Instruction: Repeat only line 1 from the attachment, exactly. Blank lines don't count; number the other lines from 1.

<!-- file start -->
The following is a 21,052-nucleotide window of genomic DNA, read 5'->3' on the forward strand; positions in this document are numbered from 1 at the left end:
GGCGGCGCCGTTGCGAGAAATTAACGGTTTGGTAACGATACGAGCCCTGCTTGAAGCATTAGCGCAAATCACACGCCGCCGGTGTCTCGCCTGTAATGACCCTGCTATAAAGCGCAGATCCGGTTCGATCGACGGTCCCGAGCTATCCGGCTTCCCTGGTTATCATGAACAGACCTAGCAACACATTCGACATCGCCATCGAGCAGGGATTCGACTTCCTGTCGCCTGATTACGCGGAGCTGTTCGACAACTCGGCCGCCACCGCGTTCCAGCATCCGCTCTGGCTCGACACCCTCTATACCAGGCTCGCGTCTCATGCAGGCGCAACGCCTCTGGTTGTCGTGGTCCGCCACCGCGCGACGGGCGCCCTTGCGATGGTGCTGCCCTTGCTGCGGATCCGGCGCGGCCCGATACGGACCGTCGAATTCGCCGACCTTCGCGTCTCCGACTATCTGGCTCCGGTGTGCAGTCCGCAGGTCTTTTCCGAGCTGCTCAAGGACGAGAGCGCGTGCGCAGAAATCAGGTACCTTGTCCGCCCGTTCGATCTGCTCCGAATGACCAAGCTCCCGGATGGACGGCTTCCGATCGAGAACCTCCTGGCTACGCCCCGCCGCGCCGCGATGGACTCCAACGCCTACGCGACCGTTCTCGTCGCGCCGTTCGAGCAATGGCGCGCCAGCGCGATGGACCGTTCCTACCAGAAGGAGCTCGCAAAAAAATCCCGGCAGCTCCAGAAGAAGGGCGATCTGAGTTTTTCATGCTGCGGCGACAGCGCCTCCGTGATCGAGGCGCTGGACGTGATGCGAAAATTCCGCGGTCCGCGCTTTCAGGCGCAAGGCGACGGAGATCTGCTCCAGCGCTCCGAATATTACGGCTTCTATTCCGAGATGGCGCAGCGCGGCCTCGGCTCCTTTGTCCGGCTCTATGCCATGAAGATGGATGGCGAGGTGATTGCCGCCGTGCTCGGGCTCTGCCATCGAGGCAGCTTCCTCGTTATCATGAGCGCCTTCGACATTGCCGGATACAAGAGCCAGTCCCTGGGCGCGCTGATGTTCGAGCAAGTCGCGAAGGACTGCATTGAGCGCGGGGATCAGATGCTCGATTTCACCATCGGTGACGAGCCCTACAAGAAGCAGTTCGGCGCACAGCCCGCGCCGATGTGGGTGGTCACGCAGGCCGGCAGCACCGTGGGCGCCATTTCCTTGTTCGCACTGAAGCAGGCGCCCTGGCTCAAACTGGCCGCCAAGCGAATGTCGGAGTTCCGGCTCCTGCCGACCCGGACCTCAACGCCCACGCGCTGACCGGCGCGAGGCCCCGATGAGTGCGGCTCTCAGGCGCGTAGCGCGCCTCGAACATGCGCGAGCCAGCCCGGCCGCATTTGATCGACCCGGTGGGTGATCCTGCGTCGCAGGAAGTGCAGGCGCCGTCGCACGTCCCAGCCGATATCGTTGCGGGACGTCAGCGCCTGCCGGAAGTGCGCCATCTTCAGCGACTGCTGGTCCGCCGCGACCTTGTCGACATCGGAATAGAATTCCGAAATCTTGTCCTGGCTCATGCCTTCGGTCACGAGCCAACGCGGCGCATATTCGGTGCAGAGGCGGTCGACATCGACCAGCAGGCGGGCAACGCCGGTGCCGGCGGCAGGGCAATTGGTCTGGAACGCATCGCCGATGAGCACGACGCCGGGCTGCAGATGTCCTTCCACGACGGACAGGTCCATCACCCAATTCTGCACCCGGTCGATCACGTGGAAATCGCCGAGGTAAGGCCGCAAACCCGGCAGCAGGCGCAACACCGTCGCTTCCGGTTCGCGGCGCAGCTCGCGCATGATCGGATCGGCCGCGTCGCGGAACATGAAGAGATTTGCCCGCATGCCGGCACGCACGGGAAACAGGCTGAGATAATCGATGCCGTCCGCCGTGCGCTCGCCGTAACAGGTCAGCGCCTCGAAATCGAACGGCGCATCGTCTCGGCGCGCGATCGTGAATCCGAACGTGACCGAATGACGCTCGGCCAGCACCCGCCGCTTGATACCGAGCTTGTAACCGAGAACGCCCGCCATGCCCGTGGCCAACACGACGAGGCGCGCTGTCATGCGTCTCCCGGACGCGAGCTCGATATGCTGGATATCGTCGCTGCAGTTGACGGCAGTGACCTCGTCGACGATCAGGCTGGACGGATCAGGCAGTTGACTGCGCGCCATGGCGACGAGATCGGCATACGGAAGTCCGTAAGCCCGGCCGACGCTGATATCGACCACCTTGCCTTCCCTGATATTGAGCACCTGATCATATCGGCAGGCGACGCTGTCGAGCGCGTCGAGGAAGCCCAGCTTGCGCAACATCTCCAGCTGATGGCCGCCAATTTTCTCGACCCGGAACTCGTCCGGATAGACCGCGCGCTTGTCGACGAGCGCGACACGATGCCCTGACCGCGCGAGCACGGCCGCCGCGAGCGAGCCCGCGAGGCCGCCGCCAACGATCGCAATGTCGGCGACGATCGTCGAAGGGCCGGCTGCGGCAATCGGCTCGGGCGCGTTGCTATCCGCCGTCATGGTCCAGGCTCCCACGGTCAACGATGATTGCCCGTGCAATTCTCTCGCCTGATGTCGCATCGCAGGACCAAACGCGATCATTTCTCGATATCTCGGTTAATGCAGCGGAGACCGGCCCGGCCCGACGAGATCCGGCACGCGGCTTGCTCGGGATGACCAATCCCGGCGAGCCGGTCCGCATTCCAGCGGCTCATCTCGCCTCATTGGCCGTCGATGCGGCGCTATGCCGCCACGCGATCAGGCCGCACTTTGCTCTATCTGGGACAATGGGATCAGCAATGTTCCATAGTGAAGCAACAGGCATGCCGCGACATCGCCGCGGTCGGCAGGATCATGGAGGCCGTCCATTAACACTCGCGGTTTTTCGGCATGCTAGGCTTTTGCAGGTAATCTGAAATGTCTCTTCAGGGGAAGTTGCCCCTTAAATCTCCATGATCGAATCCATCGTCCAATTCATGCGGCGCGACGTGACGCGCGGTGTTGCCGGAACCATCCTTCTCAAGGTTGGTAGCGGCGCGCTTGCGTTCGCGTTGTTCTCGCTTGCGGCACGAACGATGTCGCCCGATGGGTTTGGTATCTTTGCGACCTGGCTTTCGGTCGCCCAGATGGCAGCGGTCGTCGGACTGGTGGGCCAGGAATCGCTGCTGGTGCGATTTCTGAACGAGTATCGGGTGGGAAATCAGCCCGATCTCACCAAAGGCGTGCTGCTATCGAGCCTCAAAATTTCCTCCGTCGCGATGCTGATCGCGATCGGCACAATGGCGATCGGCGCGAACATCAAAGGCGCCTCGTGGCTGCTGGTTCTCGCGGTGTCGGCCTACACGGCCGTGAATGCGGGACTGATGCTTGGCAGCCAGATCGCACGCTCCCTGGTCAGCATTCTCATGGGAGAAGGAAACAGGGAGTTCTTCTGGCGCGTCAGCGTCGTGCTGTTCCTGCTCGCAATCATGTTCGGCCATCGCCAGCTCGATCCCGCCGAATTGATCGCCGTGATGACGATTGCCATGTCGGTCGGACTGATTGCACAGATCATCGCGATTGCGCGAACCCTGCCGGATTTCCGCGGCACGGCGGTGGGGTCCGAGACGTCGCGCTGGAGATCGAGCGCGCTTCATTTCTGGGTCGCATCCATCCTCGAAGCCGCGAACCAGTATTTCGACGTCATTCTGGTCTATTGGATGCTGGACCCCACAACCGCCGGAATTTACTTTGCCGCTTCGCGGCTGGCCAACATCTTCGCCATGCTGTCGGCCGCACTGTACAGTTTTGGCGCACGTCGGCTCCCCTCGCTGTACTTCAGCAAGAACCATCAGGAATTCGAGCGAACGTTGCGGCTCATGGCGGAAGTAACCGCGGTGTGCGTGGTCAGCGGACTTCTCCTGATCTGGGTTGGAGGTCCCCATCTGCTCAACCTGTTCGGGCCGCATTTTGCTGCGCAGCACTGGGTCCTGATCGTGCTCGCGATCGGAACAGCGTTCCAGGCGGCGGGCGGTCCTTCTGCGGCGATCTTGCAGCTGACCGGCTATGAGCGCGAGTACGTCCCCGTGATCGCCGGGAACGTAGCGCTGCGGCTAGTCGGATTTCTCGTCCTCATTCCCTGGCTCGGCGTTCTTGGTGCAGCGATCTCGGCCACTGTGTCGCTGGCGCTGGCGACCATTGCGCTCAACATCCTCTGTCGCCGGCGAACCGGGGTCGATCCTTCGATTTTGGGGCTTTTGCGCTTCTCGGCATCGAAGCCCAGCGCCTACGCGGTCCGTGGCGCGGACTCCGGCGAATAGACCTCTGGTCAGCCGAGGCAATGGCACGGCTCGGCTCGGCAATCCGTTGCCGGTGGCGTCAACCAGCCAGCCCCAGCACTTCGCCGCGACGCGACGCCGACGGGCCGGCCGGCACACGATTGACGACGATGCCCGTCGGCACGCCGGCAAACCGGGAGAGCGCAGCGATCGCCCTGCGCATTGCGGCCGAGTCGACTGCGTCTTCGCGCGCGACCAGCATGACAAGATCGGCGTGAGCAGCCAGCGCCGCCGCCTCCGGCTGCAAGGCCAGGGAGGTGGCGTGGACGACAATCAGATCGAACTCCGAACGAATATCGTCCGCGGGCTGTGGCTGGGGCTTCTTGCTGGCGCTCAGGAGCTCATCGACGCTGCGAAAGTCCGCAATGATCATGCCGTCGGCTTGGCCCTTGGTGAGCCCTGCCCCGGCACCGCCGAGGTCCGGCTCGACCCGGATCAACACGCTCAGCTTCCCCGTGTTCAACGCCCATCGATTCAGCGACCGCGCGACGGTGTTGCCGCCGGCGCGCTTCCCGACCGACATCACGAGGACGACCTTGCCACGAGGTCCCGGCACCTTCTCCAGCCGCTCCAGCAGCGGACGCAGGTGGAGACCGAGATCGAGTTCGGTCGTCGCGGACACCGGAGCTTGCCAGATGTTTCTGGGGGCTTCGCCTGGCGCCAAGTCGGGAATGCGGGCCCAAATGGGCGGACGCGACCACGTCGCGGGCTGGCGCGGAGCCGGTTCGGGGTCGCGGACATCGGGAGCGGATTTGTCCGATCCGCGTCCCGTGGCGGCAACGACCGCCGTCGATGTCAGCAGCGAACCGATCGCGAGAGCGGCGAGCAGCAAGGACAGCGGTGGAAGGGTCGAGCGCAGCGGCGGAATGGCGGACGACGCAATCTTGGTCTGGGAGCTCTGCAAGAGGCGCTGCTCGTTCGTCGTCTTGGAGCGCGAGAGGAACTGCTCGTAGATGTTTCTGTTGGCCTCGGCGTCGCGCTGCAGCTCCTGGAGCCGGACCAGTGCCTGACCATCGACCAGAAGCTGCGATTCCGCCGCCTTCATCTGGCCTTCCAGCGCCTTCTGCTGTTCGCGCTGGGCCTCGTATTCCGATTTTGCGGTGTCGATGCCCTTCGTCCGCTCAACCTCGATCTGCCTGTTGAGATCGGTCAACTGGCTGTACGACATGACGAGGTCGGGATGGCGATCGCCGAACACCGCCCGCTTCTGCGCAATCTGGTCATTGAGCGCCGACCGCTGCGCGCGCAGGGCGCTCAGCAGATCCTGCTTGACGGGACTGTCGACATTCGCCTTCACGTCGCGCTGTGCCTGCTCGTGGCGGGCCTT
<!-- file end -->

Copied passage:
The following is a 21,052-nucleotide window of genomic DNA, read 5'->3' on the forward strand; positions in this document are numbered from 1 at the left end: